The walk down the mountain was uneventful except for the fact that Marissa appeared to get perkier and more talkative the longer the hike lasted. She wanted to play repeat games with me most of the way. She would say things like, “I will say ‘telephone’ and you say ‘number’”, and then we would each say our lines about a dozen times or until one of us got tired of it.
When we finally reached the car, we had hiked for 4 ½ hours. Later, KK looked up our route on some topographical software and he estimates we hiked between 5 and 6 miles. It was definitely a big day for us. We were very impressed with how well the kids handled the hike, and especially Marissa. She hiked herself the entire way, except for two very short piggy-back rides. And not only that, but her attitude was wonderful. Mallory had to endure a blister on one of her feet, so she did not have as good a time as I think she normally would have. However, she was a trooper and toughed it out. Miles spent most of his time on the hike right up next to KK, leading the group. As we were about three-quarters through our hike, and heading up the hill toward the saddle, Miles took off on a dead run up the hill. We were all in awe of that! Even the three adults seemed to handle the entire hike in stride.
It was very interesting to hear the elk hunting stories that Dad shared with us, especially with him being able to point out areas that they were trying to track an elk, or get an elk back to camp before sundown. These guys have to be in good shape, and be very resourceful, to be successful elk hunters. They are very careful that they only hunt the elk in areas that they can actually retrieve them from. I especially liked the story of the day that he and several of his buddies hiked up the hillside and got to their chosen spot about 1:00. They decided they weren’t going to have much luck until the elk returned (normally about 4:00), so they all laid down and took a three hour nap! KK thinks that Miles has a good future as an elk hunter, especially given his energy level late in the hike.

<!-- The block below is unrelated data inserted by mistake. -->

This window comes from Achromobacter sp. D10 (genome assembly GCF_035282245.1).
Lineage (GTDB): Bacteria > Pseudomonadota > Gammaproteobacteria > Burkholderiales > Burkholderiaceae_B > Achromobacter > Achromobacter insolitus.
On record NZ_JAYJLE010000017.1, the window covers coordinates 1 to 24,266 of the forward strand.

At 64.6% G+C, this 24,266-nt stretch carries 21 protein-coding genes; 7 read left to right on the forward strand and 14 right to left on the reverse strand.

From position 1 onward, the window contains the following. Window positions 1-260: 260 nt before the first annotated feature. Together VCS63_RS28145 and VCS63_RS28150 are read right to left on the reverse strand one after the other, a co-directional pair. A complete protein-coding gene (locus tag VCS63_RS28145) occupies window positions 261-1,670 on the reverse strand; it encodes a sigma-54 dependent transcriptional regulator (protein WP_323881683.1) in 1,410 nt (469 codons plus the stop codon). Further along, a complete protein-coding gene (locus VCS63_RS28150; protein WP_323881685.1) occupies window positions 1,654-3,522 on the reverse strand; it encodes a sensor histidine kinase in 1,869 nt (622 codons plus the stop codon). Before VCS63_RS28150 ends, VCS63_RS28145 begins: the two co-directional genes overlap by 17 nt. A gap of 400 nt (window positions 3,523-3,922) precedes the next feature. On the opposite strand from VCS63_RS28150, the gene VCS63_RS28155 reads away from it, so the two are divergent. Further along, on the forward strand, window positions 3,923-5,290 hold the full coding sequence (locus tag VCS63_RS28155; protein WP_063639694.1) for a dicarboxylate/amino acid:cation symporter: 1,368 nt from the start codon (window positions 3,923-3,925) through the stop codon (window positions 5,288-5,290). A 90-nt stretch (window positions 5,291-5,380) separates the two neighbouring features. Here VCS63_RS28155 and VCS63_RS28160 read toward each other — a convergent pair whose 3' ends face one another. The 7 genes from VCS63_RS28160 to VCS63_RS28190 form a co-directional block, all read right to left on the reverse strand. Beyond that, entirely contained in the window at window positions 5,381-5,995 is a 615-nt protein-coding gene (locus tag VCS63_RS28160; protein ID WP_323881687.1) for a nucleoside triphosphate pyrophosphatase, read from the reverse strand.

After the hike, we came back to the hacienda, showered, and started thinking about dinner. About that time, the rest of our party arrived from their trip to Taos. We all had dinner and then we set out on a quest for ice cream. (Perhaps an overlooked part of Marissa’s great attitude on the hike was that we bribed her with ice cream when we were done. This was met with great enthusiasm and she actually spent a lot of time on the hike singing about ice cream.) We drove into Angelfire looking for an ice cream store but could not find one. Part of the group opted to purchase some frozen pies at the local grocery store, while the Traveling Kings drove on to Red River and went back to the Rocky Mountain Chocolate Factory for treats. As we parked on the street in front of the hotel next to the chocolate shop, we saw two deer running through the parking lot of the hotel. By this part of the trip, seeing a huge herd of elk is becoming more commonplace, and again tonight, we saw a herd of well over 100 elk while we were on our way to Red River.
Once back at the base camp, a game of Phase 10 broke out, and we also made our plans for tomorrow. Plans include a road trip around the Enchanted Circle, a visit to the Taos Plaza and the Rio Grande Bridge.